Nehemiah stays in Jerusalem for three days and then heads out with a few men to inspect the city’s walls—he does all of this in strict secrecy and is stealthy. He explains to them all how God and the king have both been gracious to him and urges everyone to get on board and rebuild the wall.
Everyone Says: “Let’s Do It
Sanballat ridicules the Jews, and Tobiah claims that they’re doing such a shabby job of it that even a fox could knock down the wall.
Nice Try, Tobiah.
Nehemiah asks God to bring the guilt of these enemies down on them since they taunted His people. Meanwhile, the people manage to rebuild the wall up to half its previous height, working really, really hard, which makes the enemies even angrier when they hear how well the rebuilding and repairs are going.
Now Back to the Action
The people are serious about building the wall, and half the workers hold weapons and guard the site while the other half work. While the enemies plot against them, the people pray and set up a guard 24/7 to keep watch against their enemies. The workers complain about how difficult the building has become and people in other towns warn of the enemies plotting against them.
Nehemiah Reorganizes Things
He stations people in strategic locations around the wall, guarding the reconstruction with weapons and urges the nobles, officials, and everyone else to not to be afraid, to remember God, and to fight to protect their families and homes.
“The work is great and large, and we are separated upon the wall, one far from another.” -Nehemiah 4:19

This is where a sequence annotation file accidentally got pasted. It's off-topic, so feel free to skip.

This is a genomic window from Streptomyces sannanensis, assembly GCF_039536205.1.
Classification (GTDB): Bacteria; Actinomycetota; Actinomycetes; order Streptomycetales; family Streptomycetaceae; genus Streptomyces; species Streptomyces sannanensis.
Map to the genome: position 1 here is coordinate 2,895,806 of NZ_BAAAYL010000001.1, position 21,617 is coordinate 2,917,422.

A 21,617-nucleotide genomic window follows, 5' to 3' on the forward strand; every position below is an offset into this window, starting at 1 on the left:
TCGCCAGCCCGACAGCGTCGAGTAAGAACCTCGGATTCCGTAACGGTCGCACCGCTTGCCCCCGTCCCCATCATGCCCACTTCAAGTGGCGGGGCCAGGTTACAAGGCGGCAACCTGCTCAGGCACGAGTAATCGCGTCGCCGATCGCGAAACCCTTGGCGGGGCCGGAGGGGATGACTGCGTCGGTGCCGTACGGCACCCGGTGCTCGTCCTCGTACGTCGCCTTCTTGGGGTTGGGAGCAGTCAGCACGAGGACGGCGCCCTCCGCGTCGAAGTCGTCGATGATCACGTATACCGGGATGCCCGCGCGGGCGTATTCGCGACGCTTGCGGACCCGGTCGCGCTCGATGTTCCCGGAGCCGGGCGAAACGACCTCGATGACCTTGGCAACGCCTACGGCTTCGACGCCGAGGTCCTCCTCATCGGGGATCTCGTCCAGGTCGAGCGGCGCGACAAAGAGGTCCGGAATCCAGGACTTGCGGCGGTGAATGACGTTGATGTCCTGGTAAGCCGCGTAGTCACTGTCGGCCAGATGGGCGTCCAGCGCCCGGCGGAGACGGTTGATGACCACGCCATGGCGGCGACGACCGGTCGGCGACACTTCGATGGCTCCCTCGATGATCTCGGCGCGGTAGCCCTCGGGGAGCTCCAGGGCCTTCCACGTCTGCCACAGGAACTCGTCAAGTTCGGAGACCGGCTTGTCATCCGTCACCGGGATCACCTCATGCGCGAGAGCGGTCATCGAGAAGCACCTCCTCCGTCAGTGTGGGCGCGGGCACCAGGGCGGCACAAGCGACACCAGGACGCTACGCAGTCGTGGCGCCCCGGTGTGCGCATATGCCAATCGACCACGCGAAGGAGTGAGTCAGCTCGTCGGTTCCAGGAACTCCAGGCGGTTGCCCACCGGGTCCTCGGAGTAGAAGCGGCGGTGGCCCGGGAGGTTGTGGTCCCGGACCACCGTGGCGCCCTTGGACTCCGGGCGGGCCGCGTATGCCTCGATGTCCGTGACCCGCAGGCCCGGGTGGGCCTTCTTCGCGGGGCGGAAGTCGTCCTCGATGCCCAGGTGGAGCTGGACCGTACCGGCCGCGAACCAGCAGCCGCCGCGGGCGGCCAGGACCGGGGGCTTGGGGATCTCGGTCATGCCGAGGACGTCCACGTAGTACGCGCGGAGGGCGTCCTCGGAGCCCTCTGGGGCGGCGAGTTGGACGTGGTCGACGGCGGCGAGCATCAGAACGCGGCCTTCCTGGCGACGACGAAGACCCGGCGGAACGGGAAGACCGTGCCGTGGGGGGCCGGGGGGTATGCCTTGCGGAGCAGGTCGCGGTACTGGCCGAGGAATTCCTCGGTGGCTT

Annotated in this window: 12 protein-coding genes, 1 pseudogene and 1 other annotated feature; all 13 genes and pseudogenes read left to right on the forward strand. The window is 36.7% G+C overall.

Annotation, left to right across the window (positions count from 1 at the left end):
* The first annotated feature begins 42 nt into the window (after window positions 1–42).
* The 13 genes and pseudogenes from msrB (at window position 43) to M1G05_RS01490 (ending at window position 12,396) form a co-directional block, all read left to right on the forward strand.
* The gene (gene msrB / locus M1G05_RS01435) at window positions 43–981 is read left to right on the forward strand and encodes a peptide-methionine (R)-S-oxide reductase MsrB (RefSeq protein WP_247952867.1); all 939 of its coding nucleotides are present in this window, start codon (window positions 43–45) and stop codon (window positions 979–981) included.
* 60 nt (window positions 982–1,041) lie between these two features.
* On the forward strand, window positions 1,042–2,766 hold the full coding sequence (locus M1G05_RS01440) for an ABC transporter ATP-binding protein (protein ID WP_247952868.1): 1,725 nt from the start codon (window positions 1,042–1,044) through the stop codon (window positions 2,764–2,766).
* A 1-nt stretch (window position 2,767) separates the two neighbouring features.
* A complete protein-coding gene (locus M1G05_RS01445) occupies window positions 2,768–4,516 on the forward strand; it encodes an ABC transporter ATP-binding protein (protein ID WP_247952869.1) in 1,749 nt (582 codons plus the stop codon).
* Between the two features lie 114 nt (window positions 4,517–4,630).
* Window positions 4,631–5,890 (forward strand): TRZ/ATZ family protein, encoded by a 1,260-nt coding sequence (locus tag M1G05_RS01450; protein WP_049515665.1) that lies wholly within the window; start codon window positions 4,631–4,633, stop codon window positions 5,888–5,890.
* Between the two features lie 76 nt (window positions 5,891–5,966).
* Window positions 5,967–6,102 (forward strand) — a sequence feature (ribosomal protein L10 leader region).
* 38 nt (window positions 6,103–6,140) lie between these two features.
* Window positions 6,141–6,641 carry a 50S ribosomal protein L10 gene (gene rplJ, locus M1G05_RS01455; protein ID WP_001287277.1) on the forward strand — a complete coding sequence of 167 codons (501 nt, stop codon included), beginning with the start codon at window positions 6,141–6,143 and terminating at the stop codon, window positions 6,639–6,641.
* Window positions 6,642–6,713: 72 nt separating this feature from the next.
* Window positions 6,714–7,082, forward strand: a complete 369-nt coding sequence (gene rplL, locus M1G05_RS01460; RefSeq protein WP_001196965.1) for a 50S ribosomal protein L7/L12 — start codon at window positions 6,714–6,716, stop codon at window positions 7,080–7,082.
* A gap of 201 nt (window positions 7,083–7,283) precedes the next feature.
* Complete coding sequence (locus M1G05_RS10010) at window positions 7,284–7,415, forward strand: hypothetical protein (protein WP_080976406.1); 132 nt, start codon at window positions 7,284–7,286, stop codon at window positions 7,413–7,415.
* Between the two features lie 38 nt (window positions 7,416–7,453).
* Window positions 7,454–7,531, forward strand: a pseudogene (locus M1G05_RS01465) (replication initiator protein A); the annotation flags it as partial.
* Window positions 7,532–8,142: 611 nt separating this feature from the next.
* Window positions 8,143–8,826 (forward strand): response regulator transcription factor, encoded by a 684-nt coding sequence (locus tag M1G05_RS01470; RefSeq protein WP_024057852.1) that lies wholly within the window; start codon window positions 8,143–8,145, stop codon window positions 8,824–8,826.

Through this adversarial condition, Nehemiah doesn’t allow discouragement to interfere with getting the job done–no matter how huge the obstacles were in front of him. If he had to wait to be encouraged by someone to get through this condition, many lives would have been lost. He always has a plan as he tells the nobles to come to their aid if the workers blow a trumpet for help, since they’re pretty spread out as they rebuild. Nehemiah orders everyone to spend the night inside Jerusalem so that they’ll be able to repel any nighttime attacks, if needed.
The enemies realize that their plots been foiled, so they don’t attack.
A Wall Built Through Great Adversity
During this time of adversity, we have to continue to build the wall. We are the wall, and we face obstacles and conditions that are trying to disrupt the reconstruction of us building.
We should not come through this condition now, and all we were able to do was . . . stay encouraged a few weeks.
We should come out saying, “We built during this time!”
Our encouragement was strength added to strength.
We encourage, and then we build. If we lay off building the Body of Christ, this carnal nature takes over and stops the building. Nehemiah built through everything. He had to encourage himself to keep building through such troublesome times.
The People Had a Mind to Work
So they built the wall, for the people had a mind to work . . . adding strength to strength.
“So built we the wall; and all the wall was joined together unto the half thereof: for the people had a mind to work.” -Nehemiah 4:6
We are the people of God and heirs of God. We are already encouraged! We haven’t lost Him, the truth we were established in, the love of the people of God, or the love of God. We are still doing well.
Do not put your trust in Pharaoh. Thank God right now. That is our shout of victory! Thank him for His mercy, His blessing, and for keeping you and the people of God.
Our thankfulness is the shouting for victory He’s looking for.
Every message, every testimony, every song you hear—let it add strength to your strength.
Let’s build during this time!!!